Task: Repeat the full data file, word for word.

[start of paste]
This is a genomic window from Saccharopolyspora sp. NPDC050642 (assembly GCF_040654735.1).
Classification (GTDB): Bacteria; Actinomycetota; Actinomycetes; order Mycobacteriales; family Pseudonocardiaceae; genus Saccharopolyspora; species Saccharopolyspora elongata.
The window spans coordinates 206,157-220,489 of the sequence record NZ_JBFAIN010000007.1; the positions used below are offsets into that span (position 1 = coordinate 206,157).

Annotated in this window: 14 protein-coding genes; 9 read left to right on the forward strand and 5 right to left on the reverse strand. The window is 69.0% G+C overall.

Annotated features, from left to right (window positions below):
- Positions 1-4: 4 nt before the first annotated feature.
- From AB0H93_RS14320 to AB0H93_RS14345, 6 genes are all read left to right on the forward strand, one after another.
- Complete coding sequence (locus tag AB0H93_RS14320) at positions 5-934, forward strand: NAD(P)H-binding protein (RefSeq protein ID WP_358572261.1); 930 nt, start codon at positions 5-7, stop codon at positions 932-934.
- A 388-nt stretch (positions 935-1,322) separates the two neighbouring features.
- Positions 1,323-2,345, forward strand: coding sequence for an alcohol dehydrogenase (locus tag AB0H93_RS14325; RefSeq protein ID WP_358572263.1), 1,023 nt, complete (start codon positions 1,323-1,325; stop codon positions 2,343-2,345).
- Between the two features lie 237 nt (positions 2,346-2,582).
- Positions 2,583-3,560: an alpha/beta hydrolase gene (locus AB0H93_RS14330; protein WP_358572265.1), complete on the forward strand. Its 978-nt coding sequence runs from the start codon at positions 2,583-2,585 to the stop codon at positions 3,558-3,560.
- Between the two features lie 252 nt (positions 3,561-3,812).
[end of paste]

This is a genomic window from Saccharopolyspora sp. NPDC050642 (assembly GCF_040654735.1).
Classification (GTDB): Bacteria; Actinomycetota; Actinomycetes; order Mycobacteriales; family Pseudonocardiaceae; genus Saccharopolyspora; species Saccharopolyspora elongata.
The window spans coordinates 206,157-220,489 of the sequence record NZ_JBFAIN010000007.1; the positions used below are offsets into that span (position 1 = coordinate 206,157).

Annotated in this window: 14 protein-coding genes; 9 read left to right on the forward strand and 5 right to left on the reverse strand. The window is 69.0% G+C overall.

Annotated features, from left to right (window positions below):
- Positions 1-4: 4 nt before the first annotated feature.
- From AB0H93_RS14320 to AB0H93_RS14345, 6 genes are all read left to right on the forward strand, one after another.
- Complete coding sequence (locus tag AB0H93_RS14320) at positions 5-934, forward strand: NAD(P)H-binding protein (RefSeq protein ID WP_358572261.1); 930 nt, start codon at positions 5-7, stop codon at positions 932-934.
- A 388-nt stretch (positions 935-1,322) separates the two neighbouring features.
- Positions 1,323-2,345, forward strand: coding sequence for an alcohol dehydrogenase (locus tag AB0H93_RS14325; RefSeq protein ID WP_358572263.1), 1,023 nt, complete (start codon positions 1,323-1,325; stop codon positions 2,343-2,345).
- Between the two features lie 237 nt (positions 2,346-2,582).
- Positions 2,583-3,560: an alpha/beta hydrolase gene (locus AB0H93_RS14330; protein WP_358572265.1), complete on the forward strand. Its 978-nt coding sequence runs from the start codon at positions 2,583-2,585 to the stop codon at positions 3,558-3,560.
- Between the two features lie 252 nt (positions 3,561-3,812).